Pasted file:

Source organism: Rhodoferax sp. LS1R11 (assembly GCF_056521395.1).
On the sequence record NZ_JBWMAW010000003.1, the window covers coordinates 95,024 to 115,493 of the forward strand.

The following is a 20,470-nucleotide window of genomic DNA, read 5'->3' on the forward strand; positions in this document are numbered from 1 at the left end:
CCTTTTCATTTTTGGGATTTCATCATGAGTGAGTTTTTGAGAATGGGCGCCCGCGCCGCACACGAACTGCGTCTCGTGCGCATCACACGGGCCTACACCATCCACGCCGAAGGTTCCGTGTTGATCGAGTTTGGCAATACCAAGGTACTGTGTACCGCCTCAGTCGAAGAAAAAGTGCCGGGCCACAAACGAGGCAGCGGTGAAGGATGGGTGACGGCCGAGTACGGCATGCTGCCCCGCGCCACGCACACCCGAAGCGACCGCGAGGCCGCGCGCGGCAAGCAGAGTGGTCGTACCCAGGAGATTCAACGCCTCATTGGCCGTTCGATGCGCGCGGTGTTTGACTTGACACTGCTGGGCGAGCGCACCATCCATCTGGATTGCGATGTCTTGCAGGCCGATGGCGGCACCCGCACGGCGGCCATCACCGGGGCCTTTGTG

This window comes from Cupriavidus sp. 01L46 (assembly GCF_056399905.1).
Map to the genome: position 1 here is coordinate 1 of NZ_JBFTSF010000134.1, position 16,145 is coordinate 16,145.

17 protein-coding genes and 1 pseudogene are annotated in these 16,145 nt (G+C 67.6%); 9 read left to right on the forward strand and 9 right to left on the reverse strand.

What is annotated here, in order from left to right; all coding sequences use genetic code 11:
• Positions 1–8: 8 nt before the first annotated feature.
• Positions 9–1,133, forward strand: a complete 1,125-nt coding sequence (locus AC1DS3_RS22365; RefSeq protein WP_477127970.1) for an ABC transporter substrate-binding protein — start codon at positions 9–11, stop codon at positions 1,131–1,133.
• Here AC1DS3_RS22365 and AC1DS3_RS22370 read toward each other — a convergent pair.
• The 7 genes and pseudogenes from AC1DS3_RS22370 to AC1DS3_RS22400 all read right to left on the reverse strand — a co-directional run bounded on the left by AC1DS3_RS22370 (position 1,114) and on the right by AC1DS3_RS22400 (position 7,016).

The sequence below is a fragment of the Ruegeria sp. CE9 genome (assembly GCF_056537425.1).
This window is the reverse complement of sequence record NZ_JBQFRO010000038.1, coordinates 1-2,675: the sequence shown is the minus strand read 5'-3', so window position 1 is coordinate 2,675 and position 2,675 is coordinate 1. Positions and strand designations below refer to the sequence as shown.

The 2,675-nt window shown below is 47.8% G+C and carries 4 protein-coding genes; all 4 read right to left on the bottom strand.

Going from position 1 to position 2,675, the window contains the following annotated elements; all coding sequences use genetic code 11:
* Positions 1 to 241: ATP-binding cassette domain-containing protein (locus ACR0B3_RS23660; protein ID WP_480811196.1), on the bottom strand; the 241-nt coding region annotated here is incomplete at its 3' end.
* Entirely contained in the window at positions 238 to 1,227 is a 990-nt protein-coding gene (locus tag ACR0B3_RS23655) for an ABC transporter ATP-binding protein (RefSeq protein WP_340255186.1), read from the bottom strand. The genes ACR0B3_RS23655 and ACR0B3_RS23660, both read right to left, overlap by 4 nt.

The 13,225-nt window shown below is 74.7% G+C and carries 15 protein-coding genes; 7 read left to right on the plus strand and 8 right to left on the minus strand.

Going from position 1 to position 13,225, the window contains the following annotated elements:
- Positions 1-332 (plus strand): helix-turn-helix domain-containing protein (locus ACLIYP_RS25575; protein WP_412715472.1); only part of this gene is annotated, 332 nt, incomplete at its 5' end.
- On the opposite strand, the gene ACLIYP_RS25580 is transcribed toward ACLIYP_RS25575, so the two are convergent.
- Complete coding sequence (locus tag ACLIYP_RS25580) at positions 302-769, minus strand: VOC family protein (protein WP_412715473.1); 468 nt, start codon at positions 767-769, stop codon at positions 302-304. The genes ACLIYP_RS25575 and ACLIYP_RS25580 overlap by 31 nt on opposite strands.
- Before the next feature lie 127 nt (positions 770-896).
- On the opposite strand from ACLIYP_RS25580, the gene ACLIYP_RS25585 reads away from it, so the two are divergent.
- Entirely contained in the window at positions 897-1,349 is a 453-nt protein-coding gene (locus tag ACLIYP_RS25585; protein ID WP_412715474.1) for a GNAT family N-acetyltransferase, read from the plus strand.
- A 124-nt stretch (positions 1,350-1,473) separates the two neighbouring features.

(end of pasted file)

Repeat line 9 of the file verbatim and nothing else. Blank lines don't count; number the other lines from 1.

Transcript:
• Positions 1–8: 8 nt before the first annotated feature.